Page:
23. Hall TA (1999) BioEdit: a user-friendly biological sequence alignment editor and analysis program for Windows 95/98/NT. Nucleic Acids Symp Ser 41:95–98Google Scholar
  24. Heim R, Wasson RG (1958) Hallucinogenic mushrooms of Mexico [In French]. Archives Du Muséum National d'Histoire Naturelle, 7e Série, Tome VI, Éditions du Muséum, ParisGoogle Scholar
  25. Hillebrand J, Olszewski D, Sedefov R (2006) EMCDDA Thematic Papers, Hallucinogenic mushrooms: an emerging trend case study. European Monitoring Centre for Drugs and Drug Addiction, LisbonGoogle Scholar
  26. Horak E (2005) European Agarics and Boleti [In German]. Elsevier, MünchenGoogle Scholar
  27. Kauserud H, Schumacher T (2001) Outcrossing or inbreeding: DNA markers provide evidence for type of reproductive mode in Phellinus nigrolimitatus (Basidiomycota). Mycol Res 105:676–683CrossRefGoogle Scholar
  28. Knudsen H, Vesterholt J (eds) (2008) Funga Nordica: Agaricoid, boletoid and cyphelloid genera. CopenhagenGoogle Scholar
  29. Krieglsteiner GJ (1984) Studien zum Psilocybe cyanescens-Komplex in Europa. Beitr Kenntn Pilze Mitteleur 1:61–94Google Scholar
  30. Krieglsteiner GJ (1986) Studien zum Psilocybe cyanescens-callosa-semilanceata-Komplex in Europa. Beitr Kenntn Pilze Mitteleur 2:57–72Google Scholar
  31. Lassmann T, Sonnhammer EL (2005) Kalign – an accurate and fast multiple sequence alignment algorithm. BMC Bioinf 6:298CrossRefGoogle Scholar
  32. Ludwig E (2001) Pilzkompendium, Part 1, Descriptions [In German]. EchingGoogle Scholar
  33. Maire R (1928) Diagnoses de champignons inedits de l’Afrique du Nord. Bull Soc Mycol Fr 44:37–56Google Scholar
  34. Maruyama T, Yokoyama K, Makino Y, Goda Y (2003) Phylogenetic relationship of psychoactive fungi based on the rRNA gene for a large subunit and their eidentification using the TaqMan assay. Chem Pharm Bull 51:710–714PubMedCrossRefGoogle Scholar
  35. Maruyama T, Kawahara N, Yokoyama K, Makino Y, Fukiharu T, Goda Y (2006) Phylogenetic relationship of psychoactive fungi based on rRNA gene for a large subunit and their identification using the TaqMan assay (II). Forensic Sci Int 163:51–58PubMedCrossRefGoogle Scholar
  36. Matheny PB, Curtis JM, Hofstetter V, Aime MC, Moncalvo JM, Ge ZW, Slot JC, Ammirati JF, Baroni TJ, Bougher NL, Hughes KW, Lodge DJ, Kerrigan RW, Seidl MT, Aanen DK, DeNitis M, Daniele GM, Desjardin DE, Kropp BR, Norvell LL, Parker A, Vellinga EC, Vilgalys R, Hibbett DS (2006) Major clades of Agaricales: a multilocus phylogenetic overview. Mycologia 98:982–995PubMedCrossRefGoogle Scholar
  37. Moncalvo JM, Lutzoni FM, Rehner SA, Johnson J, Vilgalys R (2000) Phylogenetic relationships of agaric fungi based on nuclear large subunit ribosomal DNA sequences. Syst Biol 49:278–305PubMedCrossRefGoogle Scholar
  38. Moncalvo JM, Vilgalys R, Redhead SA, Johnson JE, James TY, Aime MC, Hofstetter V, Verduin SJW, Larsson E, Baroni TJ, Thorn RG, Jacobsson S, Clémençon H, Miller OK Jr (2002) One hundred and seventeen clades of euagarics. Mol Phylogenet Evol 23:357–400PubMedCrossRefGoogle Scholar
  39. Moser M, Horak E (1968) Psilocybe serbica spec. nov., eine neue Psilocybin und Psilocin Bildende Art aus Serbien. Z Pilzk 34:37–144Google Scholar
  40. Müller T, Philippi N, Dandekar T, Schultz J, Wolf M (2007) Distinguishing species. RNA 13:1469–1472PubMedCrossRefGoogle Scholar
  41. Noordeloos ME (1999) Genus Psilocybe. In: Bas C, Kuyper TW, Noordeloos ME, Vellinga EC (eds) Flora agaricina neerlandica, vol IV. Brookfield, Rotterdam, pp 28–79Google Scholar
  42. Nugent KG, Saville BJ (2004) Forensic analysis of hallucinogenic fungi: a DNA-based approach. Forensic Sci Int 140:147–157PubMedCrossRefGoogle Scholar
  43. Oborník M, Jirků M, Doležel D (2001) Phylogeny of mitosporic entomopathogenic fungi: Is the genus Paecilomyces polyphyletic? Can J Microbiol 47:813–819PubMedCrossRefGoogle Scholar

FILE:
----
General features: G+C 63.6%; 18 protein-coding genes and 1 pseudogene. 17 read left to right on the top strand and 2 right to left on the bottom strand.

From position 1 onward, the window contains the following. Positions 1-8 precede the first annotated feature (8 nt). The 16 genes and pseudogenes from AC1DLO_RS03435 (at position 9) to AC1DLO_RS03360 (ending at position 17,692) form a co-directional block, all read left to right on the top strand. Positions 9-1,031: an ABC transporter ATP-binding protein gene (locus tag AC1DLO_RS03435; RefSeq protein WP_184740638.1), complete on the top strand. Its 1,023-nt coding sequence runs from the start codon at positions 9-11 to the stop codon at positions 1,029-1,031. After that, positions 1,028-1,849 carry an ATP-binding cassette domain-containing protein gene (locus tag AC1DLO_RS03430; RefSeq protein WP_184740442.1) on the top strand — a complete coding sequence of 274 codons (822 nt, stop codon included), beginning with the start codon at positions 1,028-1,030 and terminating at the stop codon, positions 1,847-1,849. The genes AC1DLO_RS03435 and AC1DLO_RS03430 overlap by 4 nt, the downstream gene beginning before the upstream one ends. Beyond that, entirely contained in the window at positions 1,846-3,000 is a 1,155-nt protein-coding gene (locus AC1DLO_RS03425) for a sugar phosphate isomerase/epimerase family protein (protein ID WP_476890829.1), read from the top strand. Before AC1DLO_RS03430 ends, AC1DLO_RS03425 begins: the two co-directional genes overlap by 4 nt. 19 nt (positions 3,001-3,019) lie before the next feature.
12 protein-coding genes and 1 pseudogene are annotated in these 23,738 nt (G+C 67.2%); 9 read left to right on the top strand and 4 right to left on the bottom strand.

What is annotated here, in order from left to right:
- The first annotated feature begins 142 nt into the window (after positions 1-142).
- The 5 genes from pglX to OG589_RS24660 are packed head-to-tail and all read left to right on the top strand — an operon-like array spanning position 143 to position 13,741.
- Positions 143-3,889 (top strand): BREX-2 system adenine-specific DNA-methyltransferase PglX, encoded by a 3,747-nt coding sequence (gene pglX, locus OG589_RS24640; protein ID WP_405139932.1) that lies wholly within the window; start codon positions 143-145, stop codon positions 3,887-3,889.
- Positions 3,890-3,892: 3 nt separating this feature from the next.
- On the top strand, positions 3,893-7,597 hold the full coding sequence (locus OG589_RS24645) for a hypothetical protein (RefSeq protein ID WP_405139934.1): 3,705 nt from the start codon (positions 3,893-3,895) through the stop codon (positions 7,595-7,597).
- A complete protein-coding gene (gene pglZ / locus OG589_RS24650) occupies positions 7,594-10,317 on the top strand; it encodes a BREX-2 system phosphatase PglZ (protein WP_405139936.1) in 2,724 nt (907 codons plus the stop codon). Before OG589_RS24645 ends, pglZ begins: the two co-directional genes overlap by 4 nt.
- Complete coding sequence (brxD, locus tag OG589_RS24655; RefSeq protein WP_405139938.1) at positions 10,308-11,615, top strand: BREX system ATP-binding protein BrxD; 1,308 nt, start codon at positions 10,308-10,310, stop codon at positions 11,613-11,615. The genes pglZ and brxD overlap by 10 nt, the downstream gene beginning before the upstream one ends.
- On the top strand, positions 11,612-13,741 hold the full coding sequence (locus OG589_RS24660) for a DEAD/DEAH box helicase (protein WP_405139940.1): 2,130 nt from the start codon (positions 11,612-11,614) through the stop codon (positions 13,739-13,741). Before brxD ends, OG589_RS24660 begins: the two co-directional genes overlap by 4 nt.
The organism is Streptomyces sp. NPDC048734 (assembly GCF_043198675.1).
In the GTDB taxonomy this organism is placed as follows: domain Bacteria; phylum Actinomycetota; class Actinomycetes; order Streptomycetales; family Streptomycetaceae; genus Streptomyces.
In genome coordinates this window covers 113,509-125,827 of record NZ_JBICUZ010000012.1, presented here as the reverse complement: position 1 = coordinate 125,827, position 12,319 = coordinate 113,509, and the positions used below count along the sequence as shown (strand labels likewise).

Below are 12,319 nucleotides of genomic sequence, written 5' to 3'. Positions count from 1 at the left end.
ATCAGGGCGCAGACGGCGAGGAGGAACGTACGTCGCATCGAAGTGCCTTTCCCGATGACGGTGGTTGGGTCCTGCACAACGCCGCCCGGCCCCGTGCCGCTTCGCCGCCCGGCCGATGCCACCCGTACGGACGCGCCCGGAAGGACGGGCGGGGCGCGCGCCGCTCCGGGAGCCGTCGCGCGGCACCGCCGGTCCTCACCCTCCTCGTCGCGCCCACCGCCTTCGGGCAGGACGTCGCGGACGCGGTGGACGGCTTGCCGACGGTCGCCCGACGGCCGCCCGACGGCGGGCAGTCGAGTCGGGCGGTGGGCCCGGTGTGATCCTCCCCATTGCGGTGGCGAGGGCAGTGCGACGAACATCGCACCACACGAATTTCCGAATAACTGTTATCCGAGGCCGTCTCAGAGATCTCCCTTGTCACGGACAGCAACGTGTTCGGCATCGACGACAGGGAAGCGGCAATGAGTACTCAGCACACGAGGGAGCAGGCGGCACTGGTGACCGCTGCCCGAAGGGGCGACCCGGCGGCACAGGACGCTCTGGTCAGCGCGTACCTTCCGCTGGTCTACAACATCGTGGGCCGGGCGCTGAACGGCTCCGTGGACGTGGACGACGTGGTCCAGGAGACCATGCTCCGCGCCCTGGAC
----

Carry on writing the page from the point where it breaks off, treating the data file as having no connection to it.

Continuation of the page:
44. Pornpakakul S, Suwancharoen S, Petsom A, Roengsumran S, Muangsin N, Chaichit N, Piapukiew J, Sihanonth P, Allen JW (2009) A new sesquiterpenoid metabolite from Psilocybe samuiensis. J Asian Nat Prod Res 11:12–17PubMedCrossRefGoogle Scholar
  45. Posada D, Crandall KA (1998) Modeltest: testing the model of DNA substitution. Bioinformatics 14:817–818PubMedCrossRefGoogle Scholar
  46. Redhead SA, Moncalvo JM, Vilgalys R, Matheny PB, Guzmán-Dávalos L, Guzmán G (2007) Proposal to conserve the name Psilocybe (Basidiomycota) with a conserved type. Taxon 56:255–257Google Scholar
  47. Roy BA, Vogler DR, Bruns TD, Szaro TM (1998) Cryptic species in the Puccinia monoica complex. Mycologia 90:846–853CrossRefGoogle Scholar
  48. Šebek S (1983) The Bohemian PsilocybePsilocybe bohemica [In Czech]. Czech Mycol 37:177–181Google Scholar
  49. Singer R (1973) Diagnoses Fungorum Novorum Agaricalium III. Beih Sydowia 7:1–106Google Scholar
  50. Stamets P, Gartz J (1995) A new caerulescent Psilocybe from the Pacific Coast of Northwestern America. Integration 6:21–27Google Scholar
  51. Swofford DL (1998) Phylogenetic Analysis Using Parsimony (and other methods). Version 4b10. Sinauer, Sunderland, MassGoogle Scholar
  52. Vellinga EC (2002) New combinations in Chlorophyllum. Mycotaxon 83:415–417Google Scholar
  53. Watling R, Martin MP (2003) A sequestrate Psilocybe from Scotland. Bot J Scotl 55:245–257CrossRefGoogle Scholar
  54. White TJ, Bruns T, Lee S, Taylor J (1990) Amplification and direct sequencing of fungal ribosomal RNA genes for phylogenetics. In: Innis MA, Gelfand DH, Sninsky JJ, White TJ (eds) PCR Protocols, a guide to methods and applications. Academic, San Diego, CA, pp 315–322Google Scholar

Copyright information

© German Mycological Society and Springer 2010

Authors and Affiliations

  • Jan Borovička
    • 1
    • 2
  • Machiel E. Noordeloos
    • 3
  • Milan Gryndler
    • 4
  • Miroslav Oborník
    • 5
    Email author
  1. 1.Institute of GeologyAcademy of Sciences of the Czech RepublicPrague 6Czech Republic
  2. 2.Nuclear Physics InstituteAcademy of Sciences of the Czech RepublicPragueCzech Republic
  3. 3.Netherlands Centre for Biodiversity Naturalis (section NHN)Leiden UniversityLeidenThe Netherlands
  4. 4.Institute of MicrobiologyAcademy of Sciences of the Czech RepublicPrague 4Czech Republic
  5. 5.Biology Centre, Institute of ParasitologyAcademy of Sciences of the Czech RepublicČeské BudějoviceCzech Republic

Personalised recommendations